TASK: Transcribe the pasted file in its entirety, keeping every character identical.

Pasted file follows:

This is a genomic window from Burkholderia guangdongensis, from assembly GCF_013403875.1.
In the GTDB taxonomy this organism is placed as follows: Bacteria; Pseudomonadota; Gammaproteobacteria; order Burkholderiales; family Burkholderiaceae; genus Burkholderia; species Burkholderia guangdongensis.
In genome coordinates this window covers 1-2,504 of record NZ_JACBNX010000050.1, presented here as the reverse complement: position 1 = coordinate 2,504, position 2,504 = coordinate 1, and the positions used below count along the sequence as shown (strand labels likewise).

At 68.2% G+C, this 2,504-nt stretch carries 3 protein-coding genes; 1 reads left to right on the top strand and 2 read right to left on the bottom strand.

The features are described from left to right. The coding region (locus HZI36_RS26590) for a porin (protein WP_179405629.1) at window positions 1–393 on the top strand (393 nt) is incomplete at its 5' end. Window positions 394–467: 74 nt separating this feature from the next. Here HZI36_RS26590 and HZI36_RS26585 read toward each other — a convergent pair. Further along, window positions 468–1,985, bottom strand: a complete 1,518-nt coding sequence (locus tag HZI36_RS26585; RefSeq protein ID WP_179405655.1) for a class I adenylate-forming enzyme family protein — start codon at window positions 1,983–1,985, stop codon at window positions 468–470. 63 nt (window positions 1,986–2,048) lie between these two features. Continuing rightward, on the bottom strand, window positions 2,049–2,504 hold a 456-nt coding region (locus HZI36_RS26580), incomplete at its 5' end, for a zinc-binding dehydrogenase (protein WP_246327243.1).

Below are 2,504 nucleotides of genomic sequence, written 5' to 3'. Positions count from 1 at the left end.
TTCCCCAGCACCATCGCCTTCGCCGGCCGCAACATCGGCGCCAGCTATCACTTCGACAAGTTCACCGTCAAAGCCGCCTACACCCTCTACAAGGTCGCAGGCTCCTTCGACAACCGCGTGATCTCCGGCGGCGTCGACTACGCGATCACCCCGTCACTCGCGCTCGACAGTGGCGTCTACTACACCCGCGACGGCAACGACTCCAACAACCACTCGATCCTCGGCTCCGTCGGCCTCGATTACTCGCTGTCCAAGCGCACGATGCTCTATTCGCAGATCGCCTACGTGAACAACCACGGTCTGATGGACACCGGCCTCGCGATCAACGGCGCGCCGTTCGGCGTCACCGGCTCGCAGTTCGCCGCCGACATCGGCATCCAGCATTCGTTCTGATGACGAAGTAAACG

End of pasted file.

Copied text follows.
This is a genomic window from Burkholderia guangdongensis, from assembly GCF_013403875.1.
In the GTDB taxonomy this organism is placed as follows: Bacteria; Pseudomonadota; Gammaproteobacteria; order Burkholderiales; family Burkholderiaceae; genus Burkholderia; species Burkholderia guangdongensis.
In genome coordinates this window covers 1-2,504 of record NZ_JACBNX010000050.1, presented here as the reverse complement: position 1 = coordinate 2,504, position 2,504 = coordinate 1, and the positions used below count along the sequence as shown (strand labels likewise).

At 68.2% G+C, this 2,504-nt stretch carries 3 protein-coding genes; 1 reads left to right on the top strand and 2 read right to left on the bottom strand.

The features are described from left to right. The coding region (locus HZI36_RS26590) for a porin (protein WP_179405629.1) at window positions 1–393 on the top strand (393 nt) is incomplete at its 5' end. Window positions 394–467: 74 nt separating this feature from the next. Here HZI36_RS26590 and HZI36_RS26585 read toward each other — a convergent pair. Further along, window positions 468–1,985, bottom strand: a complete 1,518-nt coding sequence (locus tag HZI36_RS26585; RefSeq protein ID WP_179405655.1) for a class I adenylate-forming enzyme family protein — start codon at window positions 1,983–1,985, stop codon at window positions 468–470. 63 nt (window positions 1,986–2,048) lie between these two features. Continuing rightward, on the bottom strand, window positions 2,049–2,504 hold a 456-nt coding region (locus HZI36_RS26580), incomplete at its 5' end, for a zinc-binding dehydrogenase (protein WP_246327243.1).

Below are 2,504 nucleotides of genomic sequence, written 5' to 3'. Positions count from 1 at the left end.
TTCCCCAGCACCATCGCCTTCGCCGGCCGCAACATCGGCGCCAGCTATCACTTCGACAAGTTCACCGTCAAAGCCGCCTACACCCTCTACAAGGTCGCAGGCTCCTTCGACAACCGCGTGATCTCCGGCGGCGTCGACTACGCGATCACCCCGTCACTCGCGCTCGACAGTGGCGTCTACTACACCCGCGACGGCAACGACTCCAACAACCACTCGATCCTCGGCTCCGTCGGCCTCGATTACTCGCTGTCCAAGCGCACGATGCTCTATTCGCAGATCGCCTACGTGAACAACCACGGTCTGATGGACACCGGCCTCGCGATCAACGGCGCGCCGTTCGGCGTCACCGGCTCGCAGTTCGCCGCCGACATCGGCATCCAGCATTCGTTCTGATGACGAAGTAAACG